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Brit police plan to stop-and-search to prevent Royal Wedding disruption


March 29, 2011 - London

The police in Britain are considering using stop-and-search powers to prevent protesters from disrupting the Royal Wedding after 149 people were charged following a mass protest in London.

Metropolitan Police Commander Bob Broadhurst said officers would be taking action to prevent a repeat of the kind of violence seen during the march against Government spending cuts.

Broadhurst admitted the police operation had "failed in parts" but insisted that officers were not able to arrest potential rioters ahead of the demonstration.

He said the force will take a different approach to policing Prince William's wedding to Kate Middleton on April 29, watching out for every threat "from terrorism downwards".

Broadhurst revealed police had picked up some suggestions that the wedding may be a target following last November's student protest in London.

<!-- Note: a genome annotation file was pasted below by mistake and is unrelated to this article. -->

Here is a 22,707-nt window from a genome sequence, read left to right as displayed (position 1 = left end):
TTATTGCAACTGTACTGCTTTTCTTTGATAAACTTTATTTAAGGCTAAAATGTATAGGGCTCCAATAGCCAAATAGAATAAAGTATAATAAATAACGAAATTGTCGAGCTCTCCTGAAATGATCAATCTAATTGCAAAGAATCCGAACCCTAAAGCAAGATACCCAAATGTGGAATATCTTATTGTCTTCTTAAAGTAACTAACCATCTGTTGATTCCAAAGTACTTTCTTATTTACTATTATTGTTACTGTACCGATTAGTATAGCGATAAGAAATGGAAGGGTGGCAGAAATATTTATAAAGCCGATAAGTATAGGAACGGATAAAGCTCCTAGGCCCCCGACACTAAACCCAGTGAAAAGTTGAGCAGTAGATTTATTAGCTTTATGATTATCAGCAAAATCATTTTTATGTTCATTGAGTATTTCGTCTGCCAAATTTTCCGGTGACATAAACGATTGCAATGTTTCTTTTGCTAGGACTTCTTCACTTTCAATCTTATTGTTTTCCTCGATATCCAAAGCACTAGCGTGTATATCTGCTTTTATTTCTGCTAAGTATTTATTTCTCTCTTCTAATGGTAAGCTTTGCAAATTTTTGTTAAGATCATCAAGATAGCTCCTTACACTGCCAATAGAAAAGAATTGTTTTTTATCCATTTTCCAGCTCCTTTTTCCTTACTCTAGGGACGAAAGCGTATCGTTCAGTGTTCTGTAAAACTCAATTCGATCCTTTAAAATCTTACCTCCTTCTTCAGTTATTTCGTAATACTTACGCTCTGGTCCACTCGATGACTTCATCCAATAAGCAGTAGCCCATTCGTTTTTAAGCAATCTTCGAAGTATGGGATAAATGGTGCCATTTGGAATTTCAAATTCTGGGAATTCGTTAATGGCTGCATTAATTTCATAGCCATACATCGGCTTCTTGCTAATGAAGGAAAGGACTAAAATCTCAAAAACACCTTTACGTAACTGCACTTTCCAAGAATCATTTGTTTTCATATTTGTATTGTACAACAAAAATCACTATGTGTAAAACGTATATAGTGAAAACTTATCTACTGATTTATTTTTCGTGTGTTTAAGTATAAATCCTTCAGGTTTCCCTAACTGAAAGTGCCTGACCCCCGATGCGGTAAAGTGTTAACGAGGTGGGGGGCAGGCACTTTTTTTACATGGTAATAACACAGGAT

"Saturday was almost a litmus test to see if would face violence. We'll be working to make sure we know if people are going to target the wedding," Sky News quoted him as saying in a statement released by Scotland Yard.

"The wedding is primarily a security operation meets a ceremonial event. With a security operation we have different powers we can use to ensure security.

"Our policing response to a repeat of this putting security at risk would be bolder. My message to those who may be thinking about it is 'Don't'," he stated.

Section 60 of the Criminal Justice Act 1994 enables officers to stop and search anyone within a designated area during a specified time, but they cannot be detained unless evidence of wrongdoing is found.

Broadhurst said the Met "always" looks at the powers available to them "to try to quell violence before it happens".

ANI

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